I often get the question: “What's the difference between organic and sustainable farming?” As a farmer and winegrower, I would love to grow everything according to an organic ideal where I simply plant a grape vine, harvest the grapes, make wine, and let Mother Nature take care of the rest. Unfortunately, this ideal doesn’t exist in commercial winegrowing, where we rely on numerous additional inputs to grow grapes and make wine. The reality is that “certified organic" and "certified sustainable" are designations with specific meanings. Sustainable farming as reflected in the Sustainable in Practice (SIP) program, is the more comprehensive program with respect to true sustainability, and therefore the better fit for us. As they say on their website, “SIP Certified is about great wines, healthy vineyards and the well being of workers.”
A mechanical tiller controls weeds without herbicides. Note the beautiful cover crop, good for soil and beneficials!
At Talley Vineyards and Talley Farms, we strive to do our best with our people, our land and in our community. This global approach, along with our commitment to preserve and enhance our business for the fourth generation, has lead me to embrace SIP. The SIP certification consists of an exhaustive audit where all aspects of our operations, including all inputs (water, pesticides and fertilizers), employee welfare, soil health and conservation, air quality, fruit quality, business sustainability and social benefit are considered. Organic certification focuses much more narrowly on whether or not certified organic pesticides and fertilizers are used.
Many of the questions about sustainable versus organic farming center on pesticide use. Most people don’t realize that all commercially grown winegrapes, whether organically or sustainably farmed, are sprayed with pesticides. The difference is that certified organic grapes can only be treated with certified organic pesticides whereas SIP certified grown grapes can be treated with a wider range of products, all of which must be registered as safe for winegrapes. The newest generation insecticides more effectively target pests while leaving beneficial insects unharmed. Many of the old generation certified organic products are broad spectrum insectides that kill a wider range of insects and are more harmful to beneficials. This is important because beneficial insects play a critical role in protecting our vines.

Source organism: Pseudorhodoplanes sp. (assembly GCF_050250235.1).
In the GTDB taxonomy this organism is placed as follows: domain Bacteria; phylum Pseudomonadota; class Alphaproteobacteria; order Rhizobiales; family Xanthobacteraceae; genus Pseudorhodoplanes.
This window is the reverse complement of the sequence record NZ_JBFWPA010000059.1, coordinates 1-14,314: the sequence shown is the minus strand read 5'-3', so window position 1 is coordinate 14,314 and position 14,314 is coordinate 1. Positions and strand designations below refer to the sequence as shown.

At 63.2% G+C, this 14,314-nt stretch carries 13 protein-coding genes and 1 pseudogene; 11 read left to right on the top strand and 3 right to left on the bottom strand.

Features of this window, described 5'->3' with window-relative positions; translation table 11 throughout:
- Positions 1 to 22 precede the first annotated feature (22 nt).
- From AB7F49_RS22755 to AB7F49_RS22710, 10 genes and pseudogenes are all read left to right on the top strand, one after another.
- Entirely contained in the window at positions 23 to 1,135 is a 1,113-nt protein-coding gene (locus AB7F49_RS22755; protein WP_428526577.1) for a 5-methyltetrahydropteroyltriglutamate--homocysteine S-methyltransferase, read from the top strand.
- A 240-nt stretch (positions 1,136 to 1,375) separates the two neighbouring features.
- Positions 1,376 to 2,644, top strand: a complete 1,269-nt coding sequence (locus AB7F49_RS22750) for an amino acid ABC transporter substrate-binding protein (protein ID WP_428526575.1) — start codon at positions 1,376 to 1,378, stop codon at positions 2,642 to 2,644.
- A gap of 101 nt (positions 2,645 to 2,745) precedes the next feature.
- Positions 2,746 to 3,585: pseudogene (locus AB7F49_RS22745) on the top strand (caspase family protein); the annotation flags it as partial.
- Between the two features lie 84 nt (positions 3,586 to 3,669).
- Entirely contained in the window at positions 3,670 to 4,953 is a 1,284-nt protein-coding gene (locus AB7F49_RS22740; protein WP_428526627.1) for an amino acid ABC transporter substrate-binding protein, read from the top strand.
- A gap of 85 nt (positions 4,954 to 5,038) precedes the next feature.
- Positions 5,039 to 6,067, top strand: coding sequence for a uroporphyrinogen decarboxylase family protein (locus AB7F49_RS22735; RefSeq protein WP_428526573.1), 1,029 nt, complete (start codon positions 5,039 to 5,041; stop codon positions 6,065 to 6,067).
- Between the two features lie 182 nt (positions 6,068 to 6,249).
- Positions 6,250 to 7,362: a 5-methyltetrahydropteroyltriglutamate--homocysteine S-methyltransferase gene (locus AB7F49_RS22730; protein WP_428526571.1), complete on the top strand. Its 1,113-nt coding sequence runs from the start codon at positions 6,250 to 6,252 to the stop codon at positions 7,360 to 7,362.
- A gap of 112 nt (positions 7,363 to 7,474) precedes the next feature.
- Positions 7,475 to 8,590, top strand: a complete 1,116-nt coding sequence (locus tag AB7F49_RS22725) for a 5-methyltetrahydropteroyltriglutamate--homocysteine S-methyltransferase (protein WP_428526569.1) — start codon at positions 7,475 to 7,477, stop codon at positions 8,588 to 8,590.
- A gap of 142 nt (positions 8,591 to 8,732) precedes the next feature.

|My daughters Elizabeth and Olivia Talley, members of our Fourth Generation.|
Coastal San Luis Obispo County is blessed with a wonderfully mild climate that allows for the perfect maturation of chardonnay and pinot noir. It's also an ideal climate for pests like powdery mildew, Botrytis cinerea and vine mealy bug, all of which pose unique challenges to certified organic solutions. Every great winegrowing region in the world faces its own set of challenges whether it's hail in Burgundy, rain in Oregon or the issues I outlined for our region. Each winegrower must determine the best methods to face those challenges. The consensus among my colleagues in our area is that SIP works better for us than certified organic. Our sustainable approach accommodates the customized farming approach that is critical to our mission of making and sharing distinctive wines that capture the special character of our place.
While I respect those who support the certified organic approach to viticulture, I proudly embrace the SIP designation. My family's commitment to sustainability in our operations is why I feel good about living and working on our land, as do many of our employees. We’ve sustained ourselves for three generations and now we’re focused on making our place even better for the fourth.